That the New Year is less than a week away has me in a reflective state of mind. It’s either that or the 15-year-old single-malt scotch I’ve been enjoying of late—I can’t quite tell and I reckon it doesn’t much matter. Reflection, nostalgia and, OK, sometimes purely meandering thoughts come with the territory of being a twice-weekly columnist. Your job, as said columnist, is subtraction. Find one clean thought, hone it down and go with it.
So here’s what I woke up with this morning: Boyne Thunder is the world’s best poker run. And as hard as I tried to shake that dangerous notion from my head—for I know that expanding on it in this column will only bring trouble—I couldn’t. In fact, the more I turn it over in my head, the more I believe it to be true. So here goes.
In the past 20-plus years, I’ve covered every major poker run in North America, including a few that no longer exist, firsthand. (The exception to this is the Texas Outlaw Challenge, though I have reported on it, and I hope to remedy that in 2018.) I found something to love about all of them. Each event has its own character.
But for years, I’d been rallied (more like brow-beaten and harassed) by friends in Michigan and elsewhere to come cover the Boyne Thunder Poker Run in the northern part of the state. So this summer, I embedded myself in Boyne City for the July 4 week that finished with the annual event.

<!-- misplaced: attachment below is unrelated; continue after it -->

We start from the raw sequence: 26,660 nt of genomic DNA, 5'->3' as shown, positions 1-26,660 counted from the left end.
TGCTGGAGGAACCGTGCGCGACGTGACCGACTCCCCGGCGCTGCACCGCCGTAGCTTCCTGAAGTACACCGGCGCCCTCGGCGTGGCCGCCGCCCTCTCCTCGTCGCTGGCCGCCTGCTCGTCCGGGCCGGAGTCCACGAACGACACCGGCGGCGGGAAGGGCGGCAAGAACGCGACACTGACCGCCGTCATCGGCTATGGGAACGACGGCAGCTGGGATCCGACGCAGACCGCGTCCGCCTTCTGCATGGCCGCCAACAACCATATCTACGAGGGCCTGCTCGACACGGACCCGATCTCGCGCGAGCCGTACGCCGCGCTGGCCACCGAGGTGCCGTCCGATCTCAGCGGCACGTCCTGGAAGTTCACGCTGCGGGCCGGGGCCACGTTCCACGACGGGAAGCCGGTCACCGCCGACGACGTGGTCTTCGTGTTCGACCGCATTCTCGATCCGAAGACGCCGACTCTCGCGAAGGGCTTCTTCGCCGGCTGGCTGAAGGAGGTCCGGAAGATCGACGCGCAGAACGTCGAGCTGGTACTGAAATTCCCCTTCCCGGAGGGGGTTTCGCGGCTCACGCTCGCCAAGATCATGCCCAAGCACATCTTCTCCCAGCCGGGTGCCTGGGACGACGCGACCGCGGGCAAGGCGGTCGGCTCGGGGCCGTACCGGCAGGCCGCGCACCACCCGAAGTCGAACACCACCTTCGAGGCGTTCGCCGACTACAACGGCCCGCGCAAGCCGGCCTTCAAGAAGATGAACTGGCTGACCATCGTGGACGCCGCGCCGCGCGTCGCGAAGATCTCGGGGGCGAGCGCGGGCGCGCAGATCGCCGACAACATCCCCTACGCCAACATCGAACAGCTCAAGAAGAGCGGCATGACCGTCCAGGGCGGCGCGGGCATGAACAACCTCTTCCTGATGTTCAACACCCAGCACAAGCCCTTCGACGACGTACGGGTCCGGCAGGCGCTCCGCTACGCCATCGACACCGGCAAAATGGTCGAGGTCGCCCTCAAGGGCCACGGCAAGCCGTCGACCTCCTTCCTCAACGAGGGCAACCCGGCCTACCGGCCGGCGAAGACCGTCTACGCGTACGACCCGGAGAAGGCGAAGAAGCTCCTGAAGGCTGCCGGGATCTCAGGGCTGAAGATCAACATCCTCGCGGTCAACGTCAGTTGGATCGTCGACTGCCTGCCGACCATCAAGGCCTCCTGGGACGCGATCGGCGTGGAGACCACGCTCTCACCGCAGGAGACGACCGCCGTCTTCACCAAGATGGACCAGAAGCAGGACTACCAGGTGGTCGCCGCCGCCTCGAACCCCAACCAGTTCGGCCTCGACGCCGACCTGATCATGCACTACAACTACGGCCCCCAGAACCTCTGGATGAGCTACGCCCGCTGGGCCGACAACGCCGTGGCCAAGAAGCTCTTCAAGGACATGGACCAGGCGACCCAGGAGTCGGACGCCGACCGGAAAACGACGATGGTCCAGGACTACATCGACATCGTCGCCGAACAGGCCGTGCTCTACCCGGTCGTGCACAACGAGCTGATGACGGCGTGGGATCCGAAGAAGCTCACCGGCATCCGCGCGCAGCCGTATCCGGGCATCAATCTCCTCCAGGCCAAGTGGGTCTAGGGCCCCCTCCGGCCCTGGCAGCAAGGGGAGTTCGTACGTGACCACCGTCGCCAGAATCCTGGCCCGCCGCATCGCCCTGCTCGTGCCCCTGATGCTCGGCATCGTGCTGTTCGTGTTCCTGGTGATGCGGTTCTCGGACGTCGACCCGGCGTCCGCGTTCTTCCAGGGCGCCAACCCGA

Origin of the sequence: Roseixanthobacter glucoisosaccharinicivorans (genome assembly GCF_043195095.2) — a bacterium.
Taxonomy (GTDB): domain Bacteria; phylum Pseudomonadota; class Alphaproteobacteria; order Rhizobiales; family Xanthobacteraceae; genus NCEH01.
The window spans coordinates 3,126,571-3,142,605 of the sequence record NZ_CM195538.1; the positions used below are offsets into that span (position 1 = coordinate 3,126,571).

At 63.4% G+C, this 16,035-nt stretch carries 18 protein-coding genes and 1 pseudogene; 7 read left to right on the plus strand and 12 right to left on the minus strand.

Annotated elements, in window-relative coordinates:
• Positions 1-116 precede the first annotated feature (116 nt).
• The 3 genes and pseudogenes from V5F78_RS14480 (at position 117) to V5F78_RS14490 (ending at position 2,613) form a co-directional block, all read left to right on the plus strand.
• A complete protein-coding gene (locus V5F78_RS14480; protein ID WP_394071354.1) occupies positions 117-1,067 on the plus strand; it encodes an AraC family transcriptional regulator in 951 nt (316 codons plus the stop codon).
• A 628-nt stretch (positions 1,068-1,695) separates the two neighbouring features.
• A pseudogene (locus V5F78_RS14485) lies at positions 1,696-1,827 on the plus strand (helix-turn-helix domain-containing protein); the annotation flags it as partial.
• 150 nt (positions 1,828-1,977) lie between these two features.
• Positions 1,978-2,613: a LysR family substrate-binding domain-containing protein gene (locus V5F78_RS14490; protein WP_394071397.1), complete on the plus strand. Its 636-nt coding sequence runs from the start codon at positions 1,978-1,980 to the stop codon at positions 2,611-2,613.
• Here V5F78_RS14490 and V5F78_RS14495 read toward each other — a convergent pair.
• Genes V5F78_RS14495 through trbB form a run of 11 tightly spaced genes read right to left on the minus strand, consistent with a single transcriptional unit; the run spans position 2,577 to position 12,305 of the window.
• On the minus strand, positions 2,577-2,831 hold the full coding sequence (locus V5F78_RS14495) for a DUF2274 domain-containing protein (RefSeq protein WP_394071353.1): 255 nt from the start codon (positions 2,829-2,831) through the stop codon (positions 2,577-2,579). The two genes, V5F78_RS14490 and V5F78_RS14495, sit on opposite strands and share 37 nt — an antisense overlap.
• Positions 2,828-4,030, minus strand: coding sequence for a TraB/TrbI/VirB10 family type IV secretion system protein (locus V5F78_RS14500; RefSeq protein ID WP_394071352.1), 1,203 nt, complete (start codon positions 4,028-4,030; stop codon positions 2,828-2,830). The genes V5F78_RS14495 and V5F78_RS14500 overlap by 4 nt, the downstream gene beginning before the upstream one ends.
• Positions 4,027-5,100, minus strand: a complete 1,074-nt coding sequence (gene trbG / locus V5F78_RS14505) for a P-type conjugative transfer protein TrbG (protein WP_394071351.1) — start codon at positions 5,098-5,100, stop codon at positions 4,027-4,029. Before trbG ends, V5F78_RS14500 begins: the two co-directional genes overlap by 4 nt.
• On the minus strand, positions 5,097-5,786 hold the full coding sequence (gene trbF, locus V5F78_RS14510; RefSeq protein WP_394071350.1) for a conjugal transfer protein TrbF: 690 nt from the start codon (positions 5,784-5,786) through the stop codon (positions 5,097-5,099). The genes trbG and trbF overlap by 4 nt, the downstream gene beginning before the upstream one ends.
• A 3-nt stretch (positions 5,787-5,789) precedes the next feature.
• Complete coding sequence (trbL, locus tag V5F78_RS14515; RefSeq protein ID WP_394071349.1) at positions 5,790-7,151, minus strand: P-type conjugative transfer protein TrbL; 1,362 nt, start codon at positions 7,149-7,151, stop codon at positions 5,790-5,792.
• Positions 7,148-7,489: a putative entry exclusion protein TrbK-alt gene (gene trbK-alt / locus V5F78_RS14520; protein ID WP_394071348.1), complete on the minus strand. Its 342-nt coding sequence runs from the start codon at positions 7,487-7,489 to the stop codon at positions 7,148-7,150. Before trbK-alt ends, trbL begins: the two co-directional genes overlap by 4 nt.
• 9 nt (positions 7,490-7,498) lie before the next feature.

What did I love about Boyne Thunder? A better question would be: What didn’t I love about it?
Boyne City is quaint and charming, but cool and vibrant (hence the proliferation of good brew pubs in town). Lake Charlevoix, Round Lake and Lake Michigan are breathtaking and the Northern Michigan countryside—from coastal dunes to inland pastures and farmland—is gorgeous. The 125 catamarans and V-bottom and center consoles in the Boyne Thunder fleet are as high-end as you’ll find any event around the country, and the people involved are as cordial as they come.
Despite the big hardware show in town for the weekend, Boyne Thunder never feels like a big show. On the water and off, the event retains a decidedly relaxed small-town vibe.
In short, during Boyne Thunder Poker Run the performance-boating community actually feels like a real community. Of course, friends hang with friends and there’s nothing wrong with that, but there is atmosphere of inclusion at the Boyne Thunder that I’ve not experienced at any event of its kind. Combine that atmosphere with all of the above and you have my pick for the world’s best poker run.
I know this column will get me in trouble. The upside? I likely won’t have to deal with the repercussions of it until next year. Plus, I still have some of that 15-year-old single-malt scotch left.
> Online version of this column.